We live in an era that magnifies unhappiness. The 24-hour news cycle mines endless sources of misery and transmits them into our pockets. Social media algorithms heighten loneliness and addiction while rewarding and amplifying outrage and envy. The principle of idiocracy — that dimwits have no issue declaiming their every thought while the intelligent hesitate to contribute — brings pervasive despair as we perceive we are swimming in an ocean of stupidity. Micro-video formats, TikToks and reels, foreground the shallow and idiotic while splintering attention spans.
Don’t get me wrong. I feast on reels featuring clever dogs, mean cats, and snowboarding toddlers. But I do so chiefly as an antidote to the misery generated by the rest of modern life. And these reel fests spawn long-term unhappiness as you realise you have wasted yet another chunk of your precious existence on the consumption of fluff rather than the creation of substance.
Added to all this, the Information Age has become the Misinformation Age, where we find ourselves so awash with falsehoods (and with insufficient time to investigate their veracity) that we come to trust nothing and no one. I remember when I used to believe the Guardian and the BBC. But now, we live against a backdrop of bias, propaganda, and corruption. A culture where nuance is dead and investigative journalism on a gurney under shock paddles.
The human results of this magnified misery are all around us. Hurt people hurt people, and many of us are experiencing more than a small ladling of strangers shouting at us online or in the street. Even posting positive content can provoke fury from those whom social media is relentlessly goading (whether activists, conspiracy theorists, or those struggling with their mental health; not mutually exclusive groups).
What can a person do to make a positive contribution? In my lifetime, there has never been a more challenging time to stay emotionally afloat, yet we must make every effort to do that. I met an environmental activist the other day who is clearly a joyful being but terrified about how we might save the planet when we may only have ten or fifteen years before a catastrophic tipping point. From an existential point of view, it has never been more critical to get our shit together. Yet here we are, paralysed by anxiety and outrage, shouting at ‘the other side’ or soothing ourselves with puppy videos.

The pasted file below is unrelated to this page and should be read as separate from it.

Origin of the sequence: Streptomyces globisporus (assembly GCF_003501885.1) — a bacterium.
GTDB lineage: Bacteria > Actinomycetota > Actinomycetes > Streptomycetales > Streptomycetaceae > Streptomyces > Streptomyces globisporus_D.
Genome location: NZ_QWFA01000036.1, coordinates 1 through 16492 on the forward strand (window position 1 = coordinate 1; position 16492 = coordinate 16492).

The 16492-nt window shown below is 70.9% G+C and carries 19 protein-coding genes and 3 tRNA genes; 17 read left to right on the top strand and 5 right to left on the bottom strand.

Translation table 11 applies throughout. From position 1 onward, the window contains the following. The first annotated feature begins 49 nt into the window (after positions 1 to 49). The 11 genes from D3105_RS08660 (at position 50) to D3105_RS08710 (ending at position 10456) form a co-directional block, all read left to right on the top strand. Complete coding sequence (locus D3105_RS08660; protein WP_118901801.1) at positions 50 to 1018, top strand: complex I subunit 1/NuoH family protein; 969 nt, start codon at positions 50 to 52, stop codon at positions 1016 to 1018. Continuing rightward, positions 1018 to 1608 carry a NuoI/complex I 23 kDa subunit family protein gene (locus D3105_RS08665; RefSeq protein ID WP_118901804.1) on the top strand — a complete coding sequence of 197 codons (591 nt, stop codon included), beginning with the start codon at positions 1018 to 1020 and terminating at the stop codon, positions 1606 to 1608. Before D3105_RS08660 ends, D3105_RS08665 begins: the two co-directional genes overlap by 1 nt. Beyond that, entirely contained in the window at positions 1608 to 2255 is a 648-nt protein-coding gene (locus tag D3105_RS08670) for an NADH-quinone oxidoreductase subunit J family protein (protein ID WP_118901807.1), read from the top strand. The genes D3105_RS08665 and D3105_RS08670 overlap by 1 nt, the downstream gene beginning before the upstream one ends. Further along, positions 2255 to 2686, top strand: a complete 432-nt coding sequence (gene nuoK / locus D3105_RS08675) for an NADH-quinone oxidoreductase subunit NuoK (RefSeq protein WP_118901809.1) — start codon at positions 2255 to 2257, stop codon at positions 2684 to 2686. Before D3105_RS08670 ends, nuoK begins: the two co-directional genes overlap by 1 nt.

When I look at what society is going through, I see what I went through, alone, 23 years ago. A self-destructive despair and rage and nihilism. A sadness so extreme that it looks like madness. In short, a nervous breakdown.
There is a possibility of extinction at the end of it, as there was for me in 2000. But the human survival instinct is a powerful thing. And despite appearances, we are a brilliant, resourceful and inventive species, gifted like no other with the capacity to alter our destiny and change our environment for the better.
My first degree was in biology, and in my final year, one of my four specialities was Evolution Theory, studying under the genius Professor John Maynard-Smith. The fossil record shows evolution not as a steady curve but as long periods of stasis followed by rapid change in response to powerful environmental forces. Potentially catastrophic changes lead to heightened pressures where organisms must evolve or die.
This is ours. This time of chaos and ramped-up misery (which includes a significantly increased number of deaths) marks an evolutionary moment unknown to humankind since Homo Sapiens took over from the Neanderthal. The necessary shift for our species to survive is to become Human 2.0.
What does Human 2.0 look like? I remember predictions about physical appearance from my childhood: taller, long-limbed, huge-headed creatures. But what is needed in the 2020s isn’t a bodily evolution. The evolutionary pressures are (primarily) not physical but mental, emotional and social. The necessary evolution is an evolution of consciousness.
When we understand that we are all intimately and intricately connected, that we are essentially cells in the body of a single organism, we will have the means to stop the misery. The most fundamental tenets of every religion have recognised the Golden Rule: do as you would be done ny. The reason it sticks is because what we do to others, we are actually doing to ourselves. I sat on the tube a few months ago and tried this: I looked at every person in turn and saw them as my brother or sister. I looked into their blank, smiling, or suffering faces and sent love to them as if they were my closest family. There was no question that I was the chief beneficiary.
How do we fix the world? We start with ourselves. We start by curing our own unhappiness. We stop being part of humanity’s cancer and return ourselves to health by turning our attention away from the misery. The same way I recovered from my breakdown 23 years ago is how we as a society recover. Individually, instead of looking at what we lack, what makes us miserable or furious, we turn our attention to every tiny good thing we can find. Appreciate every small joy, beauty, and convenience our eyes or mind can light upon. This way, each of us becomes a little mill of happiness. By tending to ourselves, we tend to others, because the ripple effect works just as powerfully for good as for ill. Put your oxygen mask on first. And deeply, deeply, breathe.